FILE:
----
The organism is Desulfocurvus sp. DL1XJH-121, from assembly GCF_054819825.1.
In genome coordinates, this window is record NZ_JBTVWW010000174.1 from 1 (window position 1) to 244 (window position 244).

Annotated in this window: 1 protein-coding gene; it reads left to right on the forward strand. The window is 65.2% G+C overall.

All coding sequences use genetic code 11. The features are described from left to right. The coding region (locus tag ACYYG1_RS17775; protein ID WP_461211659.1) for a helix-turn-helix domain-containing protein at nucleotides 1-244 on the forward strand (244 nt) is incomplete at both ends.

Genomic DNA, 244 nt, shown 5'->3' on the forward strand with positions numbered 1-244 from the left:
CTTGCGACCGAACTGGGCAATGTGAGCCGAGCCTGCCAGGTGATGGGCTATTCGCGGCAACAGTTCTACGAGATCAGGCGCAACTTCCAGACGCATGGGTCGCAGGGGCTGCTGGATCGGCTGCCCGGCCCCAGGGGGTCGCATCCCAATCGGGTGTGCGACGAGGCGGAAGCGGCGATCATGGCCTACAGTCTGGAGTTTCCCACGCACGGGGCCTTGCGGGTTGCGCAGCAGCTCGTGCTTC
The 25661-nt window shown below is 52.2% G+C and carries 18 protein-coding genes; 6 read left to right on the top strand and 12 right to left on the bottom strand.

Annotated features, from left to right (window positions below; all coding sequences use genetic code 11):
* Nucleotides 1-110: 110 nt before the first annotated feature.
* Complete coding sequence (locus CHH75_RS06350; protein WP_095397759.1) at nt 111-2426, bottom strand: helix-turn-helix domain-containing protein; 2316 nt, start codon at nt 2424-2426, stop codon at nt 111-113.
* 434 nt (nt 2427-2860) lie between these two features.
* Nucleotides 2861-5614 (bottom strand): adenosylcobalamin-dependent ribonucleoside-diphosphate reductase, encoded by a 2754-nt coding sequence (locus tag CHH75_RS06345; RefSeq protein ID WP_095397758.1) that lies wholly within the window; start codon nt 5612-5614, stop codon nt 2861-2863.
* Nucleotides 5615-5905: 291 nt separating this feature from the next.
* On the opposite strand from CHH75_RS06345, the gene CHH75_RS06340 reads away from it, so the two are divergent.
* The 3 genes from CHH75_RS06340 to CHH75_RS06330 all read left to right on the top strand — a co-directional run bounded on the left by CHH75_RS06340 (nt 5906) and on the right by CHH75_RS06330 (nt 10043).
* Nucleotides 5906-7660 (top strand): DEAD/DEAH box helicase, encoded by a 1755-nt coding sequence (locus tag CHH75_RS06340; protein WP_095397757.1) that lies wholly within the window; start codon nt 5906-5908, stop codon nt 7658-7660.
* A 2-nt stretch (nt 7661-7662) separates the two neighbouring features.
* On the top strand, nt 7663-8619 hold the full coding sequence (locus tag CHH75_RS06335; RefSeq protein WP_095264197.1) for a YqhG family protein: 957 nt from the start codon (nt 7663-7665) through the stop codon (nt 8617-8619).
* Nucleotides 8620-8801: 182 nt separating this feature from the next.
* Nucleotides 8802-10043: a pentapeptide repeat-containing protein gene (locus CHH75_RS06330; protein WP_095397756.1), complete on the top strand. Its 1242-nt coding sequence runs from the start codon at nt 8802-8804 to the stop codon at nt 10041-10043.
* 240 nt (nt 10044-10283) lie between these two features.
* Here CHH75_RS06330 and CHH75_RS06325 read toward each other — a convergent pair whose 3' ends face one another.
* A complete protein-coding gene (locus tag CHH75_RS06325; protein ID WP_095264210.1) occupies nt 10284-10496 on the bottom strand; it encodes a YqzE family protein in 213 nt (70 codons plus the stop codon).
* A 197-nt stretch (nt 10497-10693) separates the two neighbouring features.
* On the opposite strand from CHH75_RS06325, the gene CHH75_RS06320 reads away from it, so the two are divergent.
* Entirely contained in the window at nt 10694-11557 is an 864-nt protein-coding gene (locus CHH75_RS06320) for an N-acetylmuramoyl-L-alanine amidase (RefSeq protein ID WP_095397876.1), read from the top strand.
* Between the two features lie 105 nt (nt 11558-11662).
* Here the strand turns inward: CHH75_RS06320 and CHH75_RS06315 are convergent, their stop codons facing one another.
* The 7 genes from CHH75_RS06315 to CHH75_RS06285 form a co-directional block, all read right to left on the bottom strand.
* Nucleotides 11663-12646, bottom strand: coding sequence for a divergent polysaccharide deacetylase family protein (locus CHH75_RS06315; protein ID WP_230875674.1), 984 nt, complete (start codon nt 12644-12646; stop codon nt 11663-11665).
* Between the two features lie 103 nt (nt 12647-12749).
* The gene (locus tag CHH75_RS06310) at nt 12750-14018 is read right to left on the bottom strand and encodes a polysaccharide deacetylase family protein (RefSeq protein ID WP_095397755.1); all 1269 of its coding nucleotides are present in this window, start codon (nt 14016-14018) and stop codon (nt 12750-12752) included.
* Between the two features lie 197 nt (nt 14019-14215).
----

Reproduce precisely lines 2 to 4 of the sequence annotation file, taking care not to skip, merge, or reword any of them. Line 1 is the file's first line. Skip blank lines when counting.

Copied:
In genome coordinates, this window is record NZ_JBTVWW010000174.1 from 1 (window position 1) to 244 (window position 244).

Annotated in this window: 1 protein-coding gene; it reads left to right on the forward strand. The window is 65.2% G+C overall.

All coding sequences use genetic code 11. The features are described from left to right. The coding region (locus tag ACYYG1_RS17775; protein ID WP_461211659.1) for a helix-turn-helix domain-containing protein at nucleotides 1-244 on the forward strand (244 nt) is incomplete at both ends.